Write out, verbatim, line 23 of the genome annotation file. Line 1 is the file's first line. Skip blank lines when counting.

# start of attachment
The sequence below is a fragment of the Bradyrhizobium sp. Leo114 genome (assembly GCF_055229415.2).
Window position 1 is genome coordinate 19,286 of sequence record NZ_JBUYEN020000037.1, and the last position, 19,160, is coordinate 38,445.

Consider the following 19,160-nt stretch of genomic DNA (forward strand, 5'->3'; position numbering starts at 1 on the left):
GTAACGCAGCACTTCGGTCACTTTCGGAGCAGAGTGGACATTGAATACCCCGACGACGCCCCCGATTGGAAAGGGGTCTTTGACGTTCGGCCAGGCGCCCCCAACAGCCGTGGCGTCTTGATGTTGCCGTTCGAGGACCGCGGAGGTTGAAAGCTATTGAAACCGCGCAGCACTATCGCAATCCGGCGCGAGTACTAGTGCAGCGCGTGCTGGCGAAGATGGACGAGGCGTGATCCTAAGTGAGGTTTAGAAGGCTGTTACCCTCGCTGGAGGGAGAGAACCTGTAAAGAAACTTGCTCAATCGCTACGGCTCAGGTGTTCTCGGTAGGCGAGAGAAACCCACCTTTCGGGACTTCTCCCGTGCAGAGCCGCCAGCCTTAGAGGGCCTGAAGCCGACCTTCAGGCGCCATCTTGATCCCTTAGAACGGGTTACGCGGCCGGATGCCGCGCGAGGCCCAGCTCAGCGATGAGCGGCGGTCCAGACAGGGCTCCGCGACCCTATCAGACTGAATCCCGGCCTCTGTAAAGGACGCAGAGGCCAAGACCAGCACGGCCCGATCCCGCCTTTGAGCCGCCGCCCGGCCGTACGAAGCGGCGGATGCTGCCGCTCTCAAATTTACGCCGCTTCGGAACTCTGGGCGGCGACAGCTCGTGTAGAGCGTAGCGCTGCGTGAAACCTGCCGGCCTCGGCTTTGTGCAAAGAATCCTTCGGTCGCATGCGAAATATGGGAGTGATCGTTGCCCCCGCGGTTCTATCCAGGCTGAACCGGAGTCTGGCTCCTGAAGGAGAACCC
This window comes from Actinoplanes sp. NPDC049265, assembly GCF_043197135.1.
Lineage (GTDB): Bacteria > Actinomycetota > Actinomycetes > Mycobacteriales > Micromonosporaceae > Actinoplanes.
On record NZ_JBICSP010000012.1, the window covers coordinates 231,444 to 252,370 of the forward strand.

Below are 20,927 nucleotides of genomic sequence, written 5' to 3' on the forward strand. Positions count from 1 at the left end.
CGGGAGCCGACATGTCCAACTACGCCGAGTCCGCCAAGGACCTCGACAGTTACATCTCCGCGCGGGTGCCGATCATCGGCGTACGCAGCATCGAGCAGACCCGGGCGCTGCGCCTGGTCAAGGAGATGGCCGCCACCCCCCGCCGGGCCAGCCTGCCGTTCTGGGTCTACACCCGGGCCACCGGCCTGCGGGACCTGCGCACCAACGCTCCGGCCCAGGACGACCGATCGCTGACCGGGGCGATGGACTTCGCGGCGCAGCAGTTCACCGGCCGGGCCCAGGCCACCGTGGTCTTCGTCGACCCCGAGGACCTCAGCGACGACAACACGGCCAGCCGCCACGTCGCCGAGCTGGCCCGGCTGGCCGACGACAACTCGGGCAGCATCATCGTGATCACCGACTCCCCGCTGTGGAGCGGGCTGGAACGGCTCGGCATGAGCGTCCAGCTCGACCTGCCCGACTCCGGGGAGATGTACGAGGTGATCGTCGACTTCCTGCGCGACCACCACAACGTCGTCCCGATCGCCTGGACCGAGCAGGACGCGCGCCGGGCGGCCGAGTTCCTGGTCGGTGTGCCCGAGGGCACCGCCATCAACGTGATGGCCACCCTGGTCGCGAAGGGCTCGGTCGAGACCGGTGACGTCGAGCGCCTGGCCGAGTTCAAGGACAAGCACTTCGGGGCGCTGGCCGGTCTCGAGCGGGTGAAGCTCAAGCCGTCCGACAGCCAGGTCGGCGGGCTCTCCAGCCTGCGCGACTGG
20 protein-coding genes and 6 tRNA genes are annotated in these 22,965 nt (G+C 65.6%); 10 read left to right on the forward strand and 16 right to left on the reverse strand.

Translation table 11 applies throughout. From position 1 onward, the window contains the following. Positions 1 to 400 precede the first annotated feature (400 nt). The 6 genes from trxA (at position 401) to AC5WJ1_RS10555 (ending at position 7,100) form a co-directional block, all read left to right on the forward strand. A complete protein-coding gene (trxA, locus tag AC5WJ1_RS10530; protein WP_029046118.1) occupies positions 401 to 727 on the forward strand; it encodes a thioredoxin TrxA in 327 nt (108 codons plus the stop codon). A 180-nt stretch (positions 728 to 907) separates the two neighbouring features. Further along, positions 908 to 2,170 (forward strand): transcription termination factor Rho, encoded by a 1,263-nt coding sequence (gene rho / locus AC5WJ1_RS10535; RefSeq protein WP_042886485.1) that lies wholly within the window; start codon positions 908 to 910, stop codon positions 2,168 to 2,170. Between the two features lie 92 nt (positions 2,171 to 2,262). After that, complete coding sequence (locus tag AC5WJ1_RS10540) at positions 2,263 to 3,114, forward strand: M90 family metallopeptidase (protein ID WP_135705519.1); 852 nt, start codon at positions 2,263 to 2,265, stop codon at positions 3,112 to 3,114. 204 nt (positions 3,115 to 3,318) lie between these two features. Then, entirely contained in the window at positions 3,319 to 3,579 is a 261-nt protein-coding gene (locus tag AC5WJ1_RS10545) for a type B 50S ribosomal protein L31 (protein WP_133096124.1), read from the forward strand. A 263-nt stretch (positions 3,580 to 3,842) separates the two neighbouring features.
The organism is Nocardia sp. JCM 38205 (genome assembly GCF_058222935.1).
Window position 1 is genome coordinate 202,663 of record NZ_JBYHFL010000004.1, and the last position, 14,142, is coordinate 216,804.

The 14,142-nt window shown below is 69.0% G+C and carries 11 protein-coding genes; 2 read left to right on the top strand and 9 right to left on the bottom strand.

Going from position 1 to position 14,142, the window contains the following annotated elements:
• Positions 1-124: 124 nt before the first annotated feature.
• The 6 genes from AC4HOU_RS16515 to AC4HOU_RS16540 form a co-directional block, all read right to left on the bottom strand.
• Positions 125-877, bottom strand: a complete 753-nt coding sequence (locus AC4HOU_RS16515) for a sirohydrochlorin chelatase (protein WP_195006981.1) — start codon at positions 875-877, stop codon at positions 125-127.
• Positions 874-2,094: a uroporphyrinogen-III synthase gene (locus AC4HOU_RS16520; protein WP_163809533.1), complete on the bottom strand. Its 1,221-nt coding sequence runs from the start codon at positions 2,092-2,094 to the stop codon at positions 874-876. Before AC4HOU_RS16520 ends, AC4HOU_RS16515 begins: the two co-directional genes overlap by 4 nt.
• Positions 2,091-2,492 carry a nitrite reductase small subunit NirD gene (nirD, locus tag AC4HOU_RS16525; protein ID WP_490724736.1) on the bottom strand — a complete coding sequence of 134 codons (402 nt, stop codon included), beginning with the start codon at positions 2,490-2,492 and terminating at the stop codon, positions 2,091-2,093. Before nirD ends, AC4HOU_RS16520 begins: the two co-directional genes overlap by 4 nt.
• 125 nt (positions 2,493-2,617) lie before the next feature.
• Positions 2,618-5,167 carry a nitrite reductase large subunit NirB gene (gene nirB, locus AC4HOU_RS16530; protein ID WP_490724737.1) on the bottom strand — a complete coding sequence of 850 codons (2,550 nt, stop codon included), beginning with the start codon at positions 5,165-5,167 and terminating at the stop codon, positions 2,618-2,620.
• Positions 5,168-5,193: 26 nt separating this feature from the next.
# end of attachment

• Positions 5,168-5,193: 26 nt separating this feature from the next.